I do not mean to pick on Mr. de Haaff, but I think his article illustrates a lot of the problematic ways in which design thinking is being framed and experienced. Design thinking is a human-centered problem solving methodology–it gives us a framework and a set of tools to problem solve. It is neither a miracle nor a curse, it is what we make it. Which is what makes Tamara Christensen‘s interview on think jar collective about Demystifying Design Thinking such a refreshing and important read:

Buzzwords can be dangerous if they don’t promote sustainable changes in thinking and doing, and shared understanding. They can be easily dismissed. Ironically, I find that most designers have trouble clarifying exactly how they think and making their own process explicit for others. The most simple definition of design that I use is by Herbert Simon, from Sciences of the Artificial (MIT Press, 1969) where he describes design as “transformation of existing conditions into preferred ones”. Design thinking, therefore, is basically about the kind of mental activity that facilitates this transformation. Fortunately IDEO and the d.school at Stanford (among others) have done a great job of promoting the process and providing a wealth of information about how it’s done and why it’s valuable.

I think the biggest obstacle to understanding Design Thinking is to treat it as a rigid process, a series of steps that must be followed in a particular sequence. I have seen this happen time and again when a team tries to apply Design Thinking with questionable success and then decides “Design Thinking doesn’t work.” In reality, what doesn’t work is treating Design Thinking like a recipe that must be adhered to. It is more like a mindset, multiple modes of thinking and doing that are iteratively utilized as the project requires. Design Thinking is first and foremost about people and keeping them at the center of the process.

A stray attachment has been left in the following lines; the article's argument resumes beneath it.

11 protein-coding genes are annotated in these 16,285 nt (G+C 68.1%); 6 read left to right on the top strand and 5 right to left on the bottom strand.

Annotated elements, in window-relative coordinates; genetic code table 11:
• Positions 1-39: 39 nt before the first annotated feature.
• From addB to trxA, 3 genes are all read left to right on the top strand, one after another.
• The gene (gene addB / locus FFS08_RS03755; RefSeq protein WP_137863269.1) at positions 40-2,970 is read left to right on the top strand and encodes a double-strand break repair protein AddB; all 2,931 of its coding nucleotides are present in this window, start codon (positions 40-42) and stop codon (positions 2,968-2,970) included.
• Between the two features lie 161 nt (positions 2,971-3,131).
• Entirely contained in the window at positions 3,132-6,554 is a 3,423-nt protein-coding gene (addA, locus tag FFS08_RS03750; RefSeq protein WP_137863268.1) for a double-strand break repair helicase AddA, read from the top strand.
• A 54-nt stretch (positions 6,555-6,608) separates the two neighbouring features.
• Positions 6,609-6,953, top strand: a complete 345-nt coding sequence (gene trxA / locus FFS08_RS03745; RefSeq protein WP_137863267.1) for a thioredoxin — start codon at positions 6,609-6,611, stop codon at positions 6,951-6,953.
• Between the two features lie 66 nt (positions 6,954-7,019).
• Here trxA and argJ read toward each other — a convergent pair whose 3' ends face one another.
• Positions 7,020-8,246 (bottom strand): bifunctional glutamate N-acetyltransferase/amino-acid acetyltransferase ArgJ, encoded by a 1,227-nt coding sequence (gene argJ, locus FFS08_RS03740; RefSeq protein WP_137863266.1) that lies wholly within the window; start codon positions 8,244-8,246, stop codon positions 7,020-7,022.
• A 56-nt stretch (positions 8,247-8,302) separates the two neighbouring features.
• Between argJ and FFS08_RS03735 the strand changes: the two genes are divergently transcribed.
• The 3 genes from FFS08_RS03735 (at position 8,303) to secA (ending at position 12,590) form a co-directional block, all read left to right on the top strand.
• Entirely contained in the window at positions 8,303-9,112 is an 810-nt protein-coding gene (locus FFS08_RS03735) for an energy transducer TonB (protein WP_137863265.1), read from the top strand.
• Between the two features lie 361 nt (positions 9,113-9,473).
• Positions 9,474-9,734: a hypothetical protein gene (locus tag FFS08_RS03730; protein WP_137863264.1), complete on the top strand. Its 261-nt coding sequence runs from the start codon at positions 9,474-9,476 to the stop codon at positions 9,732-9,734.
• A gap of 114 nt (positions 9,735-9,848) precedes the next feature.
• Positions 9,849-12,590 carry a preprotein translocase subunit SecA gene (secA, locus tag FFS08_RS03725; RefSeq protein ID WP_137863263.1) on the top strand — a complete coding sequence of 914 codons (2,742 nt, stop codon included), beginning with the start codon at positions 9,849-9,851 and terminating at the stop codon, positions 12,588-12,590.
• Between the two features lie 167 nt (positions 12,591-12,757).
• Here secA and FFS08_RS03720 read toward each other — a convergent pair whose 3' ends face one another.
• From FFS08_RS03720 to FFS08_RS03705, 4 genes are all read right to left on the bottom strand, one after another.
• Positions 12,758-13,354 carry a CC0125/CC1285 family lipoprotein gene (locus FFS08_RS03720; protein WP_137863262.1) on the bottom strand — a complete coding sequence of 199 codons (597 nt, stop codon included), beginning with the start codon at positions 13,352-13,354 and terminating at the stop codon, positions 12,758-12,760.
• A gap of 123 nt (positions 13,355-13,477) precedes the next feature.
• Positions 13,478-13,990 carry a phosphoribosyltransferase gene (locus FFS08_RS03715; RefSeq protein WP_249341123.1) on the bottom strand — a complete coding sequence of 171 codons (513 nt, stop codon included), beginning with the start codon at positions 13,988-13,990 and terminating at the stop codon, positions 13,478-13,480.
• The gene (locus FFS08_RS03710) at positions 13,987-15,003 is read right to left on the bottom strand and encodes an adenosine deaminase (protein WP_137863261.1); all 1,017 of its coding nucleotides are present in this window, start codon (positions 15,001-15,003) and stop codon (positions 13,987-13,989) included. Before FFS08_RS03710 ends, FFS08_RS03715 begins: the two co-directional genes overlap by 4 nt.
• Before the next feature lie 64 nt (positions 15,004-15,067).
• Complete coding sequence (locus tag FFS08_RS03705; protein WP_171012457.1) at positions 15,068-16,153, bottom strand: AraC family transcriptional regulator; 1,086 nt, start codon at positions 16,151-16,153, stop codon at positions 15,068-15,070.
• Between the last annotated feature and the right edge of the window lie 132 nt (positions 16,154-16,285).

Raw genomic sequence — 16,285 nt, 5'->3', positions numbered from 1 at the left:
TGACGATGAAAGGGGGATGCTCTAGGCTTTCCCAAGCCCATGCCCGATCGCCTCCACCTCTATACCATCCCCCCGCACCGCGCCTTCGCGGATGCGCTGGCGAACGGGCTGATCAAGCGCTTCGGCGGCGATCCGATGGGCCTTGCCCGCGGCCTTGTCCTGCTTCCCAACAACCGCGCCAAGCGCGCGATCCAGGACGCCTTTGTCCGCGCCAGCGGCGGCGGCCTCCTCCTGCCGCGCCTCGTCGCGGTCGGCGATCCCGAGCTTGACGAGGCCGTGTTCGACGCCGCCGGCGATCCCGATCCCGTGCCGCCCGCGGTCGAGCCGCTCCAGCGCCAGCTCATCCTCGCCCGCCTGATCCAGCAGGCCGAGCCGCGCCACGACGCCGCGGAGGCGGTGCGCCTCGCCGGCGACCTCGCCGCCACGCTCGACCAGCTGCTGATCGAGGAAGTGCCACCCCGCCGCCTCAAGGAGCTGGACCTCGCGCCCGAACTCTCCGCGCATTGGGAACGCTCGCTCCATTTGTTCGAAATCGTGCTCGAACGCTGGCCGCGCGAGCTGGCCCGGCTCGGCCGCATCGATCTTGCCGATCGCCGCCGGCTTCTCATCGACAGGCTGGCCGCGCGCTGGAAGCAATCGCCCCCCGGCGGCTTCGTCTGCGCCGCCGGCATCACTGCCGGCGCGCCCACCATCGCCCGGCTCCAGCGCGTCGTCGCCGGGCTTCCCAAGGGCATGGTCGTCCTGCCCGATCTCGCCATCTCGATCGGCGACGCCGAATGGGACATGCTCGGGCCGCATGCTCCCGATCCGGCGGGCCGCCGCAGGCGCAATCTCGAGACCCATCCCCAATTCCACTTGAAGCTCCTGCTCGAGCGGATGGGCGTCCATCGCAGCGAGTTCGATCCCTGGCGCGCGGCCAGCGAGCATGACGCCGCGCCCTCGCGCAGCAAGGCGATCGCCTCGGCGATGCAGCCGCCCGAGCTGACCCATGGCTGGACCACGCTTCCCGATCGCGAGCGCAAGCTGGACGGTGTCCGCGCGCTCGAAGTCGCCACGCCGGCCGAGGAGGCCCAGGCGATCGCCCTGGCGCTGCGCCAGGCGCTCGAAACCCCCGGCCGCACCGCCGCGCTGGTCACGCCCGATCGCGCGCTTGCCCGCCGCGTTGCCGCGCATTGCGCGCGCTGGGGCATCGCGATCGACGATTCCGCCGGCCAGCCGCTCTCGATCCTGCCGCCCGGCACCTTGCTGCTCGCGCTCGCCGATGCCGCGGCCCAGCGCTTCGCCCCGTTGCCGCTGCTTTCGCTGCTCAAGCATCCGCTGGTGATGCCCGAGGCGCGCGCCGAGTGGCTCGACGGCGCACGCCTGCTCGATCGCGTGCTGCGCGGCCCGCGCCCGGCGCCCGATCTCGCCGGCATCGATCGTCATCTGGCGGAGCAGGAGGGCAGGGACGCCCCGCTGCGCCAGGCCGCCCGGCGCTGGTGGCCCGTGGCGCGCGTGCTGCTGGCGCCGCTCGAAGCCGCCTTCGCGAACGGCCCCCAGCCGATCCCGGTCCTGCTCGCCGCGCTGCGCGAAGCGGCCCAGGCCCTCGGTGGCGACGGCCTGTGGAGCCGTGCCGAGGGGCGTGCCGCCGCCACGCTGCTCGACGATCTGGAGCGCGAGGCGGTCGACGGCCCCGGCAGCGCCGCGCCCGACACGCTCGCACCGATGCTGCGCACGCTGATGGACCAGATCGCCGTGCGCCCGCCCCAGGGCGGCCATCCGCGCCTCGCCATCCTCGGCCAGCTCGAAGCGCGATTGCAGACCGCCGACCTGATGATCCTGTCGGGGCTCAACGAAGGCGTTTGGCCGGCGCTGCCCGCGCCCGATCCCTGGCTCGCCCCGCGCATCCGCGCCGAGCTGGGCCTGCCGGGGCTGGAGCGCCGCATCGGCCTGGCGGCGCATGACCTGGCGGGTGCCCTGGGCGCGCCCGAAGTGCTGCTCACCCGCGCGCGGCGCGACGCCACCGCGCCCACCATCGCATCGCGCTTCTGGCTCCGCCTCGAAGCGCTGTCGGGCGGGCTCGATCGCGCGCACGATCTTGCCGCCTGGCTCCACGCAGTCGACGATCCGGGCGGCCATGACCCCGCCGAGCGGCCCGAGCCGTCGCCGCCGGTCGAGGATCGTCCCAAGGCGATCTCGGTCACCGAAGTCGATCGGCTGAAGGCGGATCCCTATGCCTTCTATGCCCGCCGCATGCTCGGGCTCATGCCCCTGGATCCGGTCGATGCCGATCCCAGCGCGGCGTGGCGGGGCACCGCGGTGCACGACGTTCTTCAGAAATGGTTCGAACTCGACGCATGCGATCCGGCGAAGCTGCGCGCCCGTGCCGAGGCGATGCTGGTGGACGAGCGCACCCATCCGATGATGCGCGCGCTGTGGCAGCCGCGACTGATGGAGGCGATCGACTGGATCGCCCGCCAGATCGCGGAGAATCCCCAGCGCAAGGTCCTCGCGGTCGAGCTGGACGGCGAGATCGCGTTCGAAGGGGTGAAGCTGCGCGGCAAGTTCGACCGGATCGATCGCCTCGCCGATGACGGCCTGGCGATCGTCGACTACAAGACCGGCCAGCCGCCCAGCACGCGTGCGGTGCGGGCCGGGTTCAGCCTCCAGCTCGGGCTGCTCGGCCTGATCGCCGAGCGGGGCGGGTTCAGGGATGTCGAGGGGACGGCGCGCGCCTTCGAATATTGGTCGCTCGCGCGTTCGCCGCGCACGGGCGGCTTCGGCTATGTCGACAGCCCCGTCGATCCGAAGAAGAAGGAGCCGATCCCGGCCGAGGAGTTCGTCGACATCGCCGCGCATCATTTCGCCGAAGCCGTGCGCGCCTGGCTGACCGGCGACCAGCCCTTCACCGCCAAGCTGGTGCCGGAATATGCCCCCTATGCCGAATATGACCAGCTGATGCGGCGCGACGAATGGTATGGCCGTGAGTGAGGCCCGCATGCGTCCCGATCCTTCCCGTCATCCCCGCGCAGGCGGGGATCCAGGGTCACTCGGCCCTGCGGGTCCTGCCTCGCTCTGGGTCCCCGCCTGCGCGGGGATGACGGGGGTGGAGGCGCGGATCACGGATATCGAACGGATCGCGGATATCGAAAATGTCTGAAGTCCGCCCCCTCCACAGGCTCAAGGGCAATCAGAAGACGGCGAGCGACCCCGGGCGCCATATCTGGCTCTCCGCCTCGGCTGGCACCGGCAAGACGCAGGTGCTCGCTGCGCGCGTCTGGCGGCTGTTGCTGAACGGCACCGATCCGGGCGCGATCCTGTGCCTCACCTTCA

The most common modes are Empathize (with humans), Frame (an opportunity from the perspective of a human), Ideate (about how to address the opportunity), Prototype (possible solutions) and Test (your ideas with people using the prototypes).

IN MY EXPERIENCE THE MOST FUNDAMENTAL THINGS TO UNDERSTAND ABOUT DESIGN THINKING (AS A PROCESS AND A MINDSET) ARE:

  1. It is human-centered and people-powered, keep stakeholders engaged as much as possible.
  2. Empathy is an essential and transformational experience for fueling creativity.
  3. Prototyping is about building to think and test ideas. The faster we fail, the better.

Source: Demystifying Design Thinking: Interview With Tamara Christensen via Think Jar Collective

“Own your attention — it’s all you really have.” – Jonathan Harris on Navigating Stuckness …*

"Own your attention — it’s all you really have." - Jonathan Harris on Navigating Stuckness | rethinked.org

“We have these brief lives, and our only real choice is how we will fill them. Your attention is precious. Don’t squander it. Don’t throw it away. Don’t let companies and products steal it from you. Don’t let advertisers trick you into lusting after things you don’t need. Don’t let the media convince you to covet the lives of celebrities. Own your attention — it’s all you really have.” 

-from Jonathan Harris‘s Transom Manifesto, “Navigating Stuckness,” – an autobiographical journey with teachable moments (Set aside some time to read the full thing, it is well worth your attention.)

[H/T: Don’t Wait via SwissMiss, published January 17, 2013. ] 

David Kelley on Creative Confidence, Building to Think, Defining Innovation, Multidisciplinary Teams & So Much More…*

David Kelley, founder of IDEO consultants and Stanford’s Hasso Plattner Institute of Design, shares his thoughts and experiences on a wide range of topics in this engaging hour-long conversation and Q & A with longtime television journalist, Richard Sergay. From building creative confidence, embracing failure, learning by building, multidisciplinary teams, defining innovation to facing his own mortality and his friendship with Steve Jobs, Kelley’s pointed and valuable insights are sure to resonate deeply with anyone interested in rethinking…* how we approach the challenges of the 21st century. I have transcribed some of my favorite stories and insights from the conversation, which took place at the John S. Knight Journalism Fellowships 8th Reunion & Conference at Stanford, July 11-14, but the full video is well worth a watch.